EU presidency recommends €200m for peace funds

The British presidency of the European Union has recommended that €200m be allocated to peace and reconciliation funds for the North, it was claimed today.

The British presidency of the European Union has recommended that €200m be allocated to peace and reconciliation funds for the North, it was claimed today.

Sinn Féin MEP Bairbre de Brun said the move by the British government would see the funds spread over 2007 and 2013 and would again be available for projects in the North and border counties of the Republic.

The former Stormont Health Minister said: “The proposals represent a first indication that the British government is prepared to advocate 200 million euros in spending on EU Peace projects.

“Sinn Féin have been lobbying for a Peace III programme for several years. This work intensified following our entry to the European Parliament last year, with a round of meetings at the European Parliament and Commission.

“I and party President Gerry Adams met with the EU Commissioner for Regional Development, Danuta Hubner, in October and I also met with her earlier this year to personally make the case for continued funding for Peace and IFI funding.

“The matter has also been raised formally by Sinn Féin delegations with Tony Blair and Bertie Ahern.

“Work still remains to be done to ensure a further round of Peace funding is secured, and it is imperative that the EU Council of Ministers ratify this proposal when they meet to finalise the Financial Perspectives later in the month.”

The European Union has allocated almost €1bn to community groups under two Peace and Reconciliation schemes negotiated by Ulster Unionist MEP Jim Nicholson and former MEPs, the Reverend Ian Paisley of the DUP and John Hume of the nationalist SDLP.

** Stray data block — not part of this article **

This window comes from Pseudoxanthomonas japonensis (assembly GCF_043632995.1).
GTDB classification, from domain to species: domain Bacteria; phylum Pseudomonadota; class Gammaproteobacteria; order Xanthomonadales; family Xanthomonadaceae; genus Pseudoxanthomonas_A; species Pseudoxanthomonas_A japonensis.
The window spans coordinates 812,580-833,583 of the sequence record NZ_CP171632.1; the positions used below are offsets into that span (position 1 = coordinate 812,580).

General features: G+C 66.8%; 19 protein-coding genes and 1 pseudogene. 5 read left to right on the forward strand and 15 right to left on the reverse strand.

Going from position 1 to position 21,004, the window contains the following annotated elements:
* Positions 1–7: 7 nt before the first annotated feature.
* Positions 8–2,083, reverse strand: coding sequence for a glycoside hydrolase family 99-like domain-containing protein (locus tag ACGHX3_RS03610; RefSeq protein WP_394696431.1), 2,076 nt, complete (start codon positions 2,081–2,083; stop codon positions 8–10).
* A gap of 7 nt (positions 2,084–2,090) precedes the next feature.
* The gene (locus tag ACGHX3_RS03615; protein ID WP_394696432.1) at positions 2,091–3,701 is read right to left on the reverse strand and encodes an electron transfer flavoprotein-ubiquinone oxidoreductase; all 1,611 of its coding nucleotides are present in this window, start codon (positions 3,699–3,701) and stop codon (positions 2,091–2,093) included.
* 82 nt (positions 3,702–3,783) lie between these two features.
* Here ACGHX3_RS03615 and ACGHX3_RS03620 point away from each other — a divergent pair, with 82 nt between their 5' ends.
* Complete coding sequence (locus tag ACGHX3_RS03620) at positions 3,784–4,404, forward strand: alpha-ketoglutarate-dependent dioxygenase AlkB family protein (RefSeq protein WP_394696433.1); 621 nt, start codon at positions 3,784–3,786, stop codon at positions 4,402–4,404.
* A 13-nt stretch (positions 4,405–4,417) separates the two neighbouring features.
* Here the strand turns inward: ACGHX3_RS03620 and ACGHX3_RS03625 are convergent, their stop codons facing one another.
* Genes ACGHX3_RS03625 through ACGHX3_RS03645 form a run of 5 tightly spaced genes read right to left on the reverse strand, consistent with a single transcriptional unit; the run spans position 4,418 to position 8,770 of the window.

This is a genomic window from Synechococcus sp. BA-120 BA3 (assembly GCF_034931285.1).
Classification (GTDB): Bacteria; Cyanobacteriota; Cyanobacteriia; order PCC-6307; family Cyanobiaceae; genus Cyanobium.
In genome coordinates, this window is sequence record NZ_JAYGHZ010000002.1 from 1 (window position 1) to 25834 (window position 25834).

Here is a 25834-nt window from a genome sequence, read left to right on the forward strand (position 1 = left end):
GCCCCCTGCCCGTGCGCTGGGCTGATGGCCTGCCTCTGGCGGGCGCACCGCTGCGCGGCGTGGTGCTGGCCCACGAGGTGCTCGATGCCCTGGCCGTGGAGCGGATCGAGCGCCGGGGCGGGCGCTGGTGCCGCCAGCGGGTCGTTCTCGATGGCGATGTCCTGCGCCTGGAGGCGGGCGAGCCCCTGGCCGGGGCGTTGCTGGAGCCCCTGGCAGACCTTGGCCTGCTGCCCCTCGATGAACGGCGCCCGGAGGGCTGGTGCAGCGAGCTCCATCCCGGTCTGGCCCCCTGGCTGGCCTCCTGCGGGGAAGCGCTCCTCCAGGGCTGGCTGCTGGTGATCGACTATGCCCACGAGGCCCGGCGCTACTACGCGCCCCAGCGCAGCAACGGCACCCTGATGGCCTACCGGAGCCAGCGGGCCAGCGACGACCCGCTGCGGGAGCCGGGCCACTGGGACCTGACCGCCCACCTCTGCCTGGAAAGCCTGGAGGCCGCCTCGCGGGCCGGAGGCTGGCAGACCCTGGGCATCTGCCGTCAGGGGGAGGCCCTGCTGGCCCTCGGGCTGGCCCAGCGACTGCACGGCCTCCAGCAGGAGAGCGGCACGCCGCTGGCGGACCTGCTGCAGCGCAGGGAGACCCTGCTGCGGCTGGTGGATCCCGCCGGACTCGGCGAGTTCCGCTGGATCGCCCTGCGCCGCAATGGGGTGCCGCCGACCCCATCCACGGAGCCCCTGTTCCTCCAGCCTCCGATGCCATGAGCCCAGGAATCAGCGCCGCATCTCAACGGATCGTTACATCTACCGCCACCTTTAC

The funds are awarded to community-based projects in the North and the border counties of the Republic which promote reconciliation, stimulate social and economic renewal, upgrade local facilities and extend learning opportunities.

However with the second tranche of funds due to run out, there have been grim warnings from the community and voluntary sector that if a third scheme is not approved there will be a funding crisis.

Ms de Brun said the proposal made clear that a future Peace III fund must complement and be additional to existing levels of Government expenditure rather than replace it.

Vowing her party would be working to ensure this happens, the Sinn Féin MEP said: “I want to take this opportunity to praise the work of community groups right across the country for ensuring that this issue was highlighted and fought for.

“My hope is that future Peace and International Fund for Ireland funding will enable them to continue to deliver first class peace and reconciliation work in their local communities.”

“Sinn Féin believes that a future Peace III project must be targeted towards tackling discrimination and disadvantage and the promotion of peace and national reconciliation.

“My hope is that such funding will provide a further opportunity to cement the peace process and peace building.”

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